The Child Care and Development Block Grant was reauthorized in November for the first time since 1996 after nearly a year of negotiating. Clare McCann provides a DETAILED LOOK at the bill's provisions at EdCentral. States will no longer be able to reassess family eligibility more often than every 12 months; more frequent checks can jeopardize children's enrollment depending on variations in family income. The bill also encourages states to move toward subsidy systems that do not financially punish child care centers when children are absent. The reauthorized CCDBG also focuses on safety, with fire, health and safety inspections even for small license-exempt providers. The House and Senate have agreed on an additional $400 million over six years to fund quality improvements. The National Women's Law Center has released a side-by-side COMPARISON of the features of the reauthorized version. 
Early Childhood Educators Hold the Key to Children's Communication Skills

Teachers and parents can ignite the growth of language and communication skills in infants and toddlers, and the Frank Porter Graham Child Development Institute of the University of North Carolina has created a GUIDE to show just how to do it.


Raising a Reader Program Examined 


To succeed in future grades, reading proficiently by the end of 3rd grade is critical. But 80 percent of children from low-income families aren't reading at grade level at that point. Child Trends recently released a report examining Raising A Reader, a national program that helps families develop sustainable reading practices with their young children. Child Trends found that Raising A Reader has established a strong emerging evidence base of the effectiveness of its program model. 




Using Assessments to Improve Transitions  
to Kindergarten

The transition from preschool or other early learning settings into kindergarten marks an important event in the lives of more than 3.5 million children and their families each year. On November 19th, CEELO and the REL Northwest webinar explored one component of successful transitions: kindergarten entry assessments (KEAs). State departments of education presenters highlighted practical strategies they are using to assess a child's school readiness and adjust instruction to help bridge any gaps. A recording is available HERE and slides are HERE.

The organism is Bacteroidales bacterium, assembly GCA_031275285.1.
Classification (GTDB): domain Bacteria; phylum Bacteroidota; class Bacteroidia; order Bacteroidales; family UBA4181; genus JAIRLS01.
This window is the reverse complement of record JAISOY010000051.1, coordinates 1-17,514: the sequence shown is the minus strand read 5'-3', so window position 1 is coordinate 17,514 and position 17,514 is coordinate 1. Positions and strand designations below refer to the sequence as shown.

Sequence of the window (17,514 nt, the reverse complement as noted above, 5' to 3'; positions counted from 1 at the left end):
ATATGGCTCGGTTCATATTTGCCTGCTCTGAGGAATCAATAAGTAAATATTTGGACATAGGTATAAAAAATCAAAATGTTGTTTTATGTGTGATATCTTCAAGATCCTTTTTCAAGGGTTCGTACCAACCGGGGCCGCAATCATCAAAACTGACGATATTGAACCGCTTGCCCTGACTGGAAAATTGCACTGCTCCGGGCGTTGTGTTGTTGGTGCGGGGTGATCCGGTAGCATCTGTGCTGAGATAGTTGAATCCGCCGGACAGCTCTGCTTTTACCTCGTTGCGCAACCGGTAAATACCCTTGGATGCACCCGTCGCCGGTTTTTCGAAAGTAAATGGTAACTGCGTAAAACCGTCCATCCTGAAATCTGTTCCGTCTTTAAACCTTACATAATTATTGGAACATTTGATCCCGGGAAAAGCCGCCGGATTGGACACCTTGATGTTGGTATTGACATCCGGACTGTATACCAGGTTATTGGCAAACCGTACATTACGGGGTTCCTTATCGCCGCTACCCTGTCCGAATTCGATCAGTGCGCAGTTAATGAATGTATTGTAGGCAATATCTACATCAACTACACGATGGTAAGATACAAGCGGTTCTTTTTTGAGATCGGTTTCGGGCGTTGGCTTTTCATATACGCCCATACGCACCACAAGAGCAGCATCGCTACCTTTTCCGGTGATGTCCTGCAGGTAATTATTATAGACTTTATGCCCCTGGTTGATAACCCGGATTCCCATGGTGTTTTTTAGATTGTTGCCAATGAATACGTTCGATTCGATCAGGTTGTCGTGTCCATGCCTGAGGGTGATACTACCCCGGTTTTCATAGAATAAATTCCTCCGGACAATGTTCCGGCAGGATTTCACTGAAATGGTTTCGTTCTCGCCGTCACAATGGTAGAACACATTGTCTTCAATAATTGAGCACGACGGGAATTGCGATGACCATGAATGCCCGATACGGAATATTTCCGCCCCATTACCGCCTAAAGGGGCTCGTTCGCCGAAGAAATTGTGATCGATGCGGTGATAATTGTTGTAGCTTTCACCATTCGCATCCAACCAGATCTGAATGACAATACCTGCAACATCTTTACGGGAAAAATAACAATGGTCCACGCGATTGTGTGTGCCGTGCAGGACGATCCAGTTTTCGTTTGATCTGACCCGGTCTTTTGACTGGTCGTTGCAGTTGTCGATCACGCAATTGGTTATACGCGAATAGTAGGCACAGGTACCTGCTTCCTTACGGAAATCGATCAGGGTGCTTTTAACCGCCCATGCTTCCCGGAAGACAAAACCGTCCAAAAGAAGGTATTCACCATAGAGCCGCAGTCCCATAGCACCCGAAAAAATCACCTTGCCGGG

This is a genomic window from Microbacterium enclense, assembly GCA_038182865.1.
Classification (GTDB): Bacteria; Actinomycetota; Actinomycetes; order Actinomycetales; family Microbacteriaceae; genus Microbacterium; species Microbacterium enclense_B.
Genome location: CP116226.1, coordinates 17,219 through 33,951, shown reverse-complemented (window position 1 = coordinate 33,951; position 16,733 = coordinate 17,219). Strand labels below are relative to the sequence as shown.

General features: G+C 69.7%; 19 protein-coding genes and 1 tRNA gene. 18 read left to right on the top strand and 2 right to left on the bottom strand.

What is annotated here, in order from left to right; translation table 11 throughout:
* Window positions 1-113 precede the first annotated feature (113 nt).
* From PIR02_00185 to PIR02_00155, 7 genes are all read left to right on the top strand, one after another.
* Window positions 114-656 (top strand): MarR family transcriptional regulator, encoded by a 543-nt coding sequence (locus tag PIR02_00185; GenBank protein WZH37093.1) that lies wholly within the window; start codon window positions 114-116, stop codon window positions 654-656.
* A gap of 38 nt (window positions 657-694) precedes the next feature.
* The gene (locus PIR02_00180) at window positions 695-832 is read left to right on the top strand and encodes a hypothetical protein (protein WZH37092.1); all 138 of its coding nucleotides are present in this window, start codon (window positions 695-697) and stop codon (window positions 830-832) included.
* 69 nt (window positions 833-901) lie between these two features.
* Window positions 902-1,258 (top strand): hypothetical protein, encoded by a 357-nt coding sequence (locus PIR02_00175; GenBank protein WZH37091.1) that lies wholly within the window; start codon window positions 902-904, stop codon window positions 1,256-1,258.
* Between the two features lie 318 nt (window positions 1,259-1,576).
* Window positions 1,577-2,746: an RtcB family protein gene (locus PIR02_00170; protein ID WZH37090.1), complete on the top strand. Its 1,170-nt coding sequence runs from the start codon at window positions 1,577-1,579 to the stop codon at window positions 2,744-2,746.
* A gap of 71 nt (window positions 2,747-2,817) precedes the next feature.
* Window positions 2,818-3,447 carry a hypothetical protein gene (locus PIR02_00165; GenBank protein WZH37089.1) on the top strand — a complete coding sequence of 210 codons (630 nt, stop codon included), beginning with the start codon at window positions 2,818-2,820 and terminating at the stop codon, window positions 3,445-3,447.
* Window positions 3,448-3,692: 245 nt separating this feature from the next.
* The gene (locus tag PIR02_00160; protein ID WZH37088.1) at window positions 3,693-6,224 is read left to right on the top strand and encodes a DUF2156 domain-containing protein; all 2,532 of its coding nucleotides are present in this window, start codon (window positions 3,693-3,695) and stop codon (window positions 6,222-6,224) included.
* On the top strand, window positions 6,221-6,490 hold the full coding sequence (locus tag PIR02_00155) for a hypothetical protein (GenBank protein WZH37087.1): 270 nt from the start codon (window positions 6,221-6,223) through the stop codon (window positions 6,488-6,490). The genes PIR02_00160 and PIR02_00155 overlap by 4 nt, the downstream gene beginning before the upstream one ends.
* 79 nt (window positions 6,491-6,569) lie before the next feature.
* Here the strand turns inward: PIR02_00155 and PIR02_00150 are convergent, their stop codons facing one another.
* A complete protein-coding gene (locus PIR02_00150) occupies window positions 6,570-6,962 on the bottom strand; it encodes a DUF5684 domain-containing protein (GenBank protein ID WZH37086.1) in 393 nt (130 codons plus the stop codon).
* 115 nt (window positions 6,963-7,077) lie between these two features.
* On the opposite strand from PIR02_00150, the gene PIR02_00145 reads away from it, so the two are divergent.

Fact Sheet offers overview on Young Hispanic Children 


Child Trends recently published a FACT SHEET which provides a snapshot of the state of young Hispanic children. It includes indicators in demographics, education, family and health.   


Campaign for Dental Health Offers New Posters in both English and Spanish 


Informational posters and flyers about the importance of flouride as part of a good dental health regimen are available on the Campaign for Dental Health website.


Brush Up On Oral Health: Oral Injuries 


This issue of Brush Up on Oral Health identifies supplies to include in a first aid kit for treating oral injuries. It also explains how to give first aid for the five most common oral injuries that happen to young children with primary (baby) teeth.

You can subscribe and view all issues on the Early Childhood Learning & Knowledge Center

Developmental Screening


As national health and child development leaders and policymakers work to increase developmental screening rates and improve child outcomes, child care and early education programs are critical partners. A new CLASP brief,  First Steps for Early Success: State Strategies to Support Developmental Screening in Early Childhood Settings, explores the role of child care and early education programs in connecting children to developmental screening, as well as national efforts and funding streams to support developmental screening and its relationship to early childhood.


QRIS Compendium Provide Information on Trends Nationwide
Quality Rating and Improvement Systems (QRIS) are state and local collaborations that evaluate early care and education (ECE), use data to improve ECE, and communicate program quality to parents and other stakeholders. This blog describes the capacities of, a new website from the Build Initiative in partnership with Child Trends, that provides information about QRIS nationwide. 

New Research
Quick In-Class Evaluation Captures Vital Signs of Teaching

A 20-minute classroom assessment can reliably measure instruction and predict students' standardized test scores...  




MIECHV Helps States Build Strong Systems for Young Children


Since 2010, the federal Maternal, Infant, and Early Childhood Home Visiting Program (MIECHV) has supported states and tribal entities in providing voluntary, evidence-based, home visiting services to at-risk families. ZERO TO THREE's new report, The Maternal, Infant, and Early Childhood Home Visiting Program: Smart Investments Build Strong Systems for Young Children, highlights one of the lesser known values of the MIECHV program: its role in enhancing state efforts to build high-quality, comprehensive statewide early childhood systems. Such strong systems are critical in making sure that federal investments are maximized to most efficiently meet the needs of young children when it matters most-during the early learning years.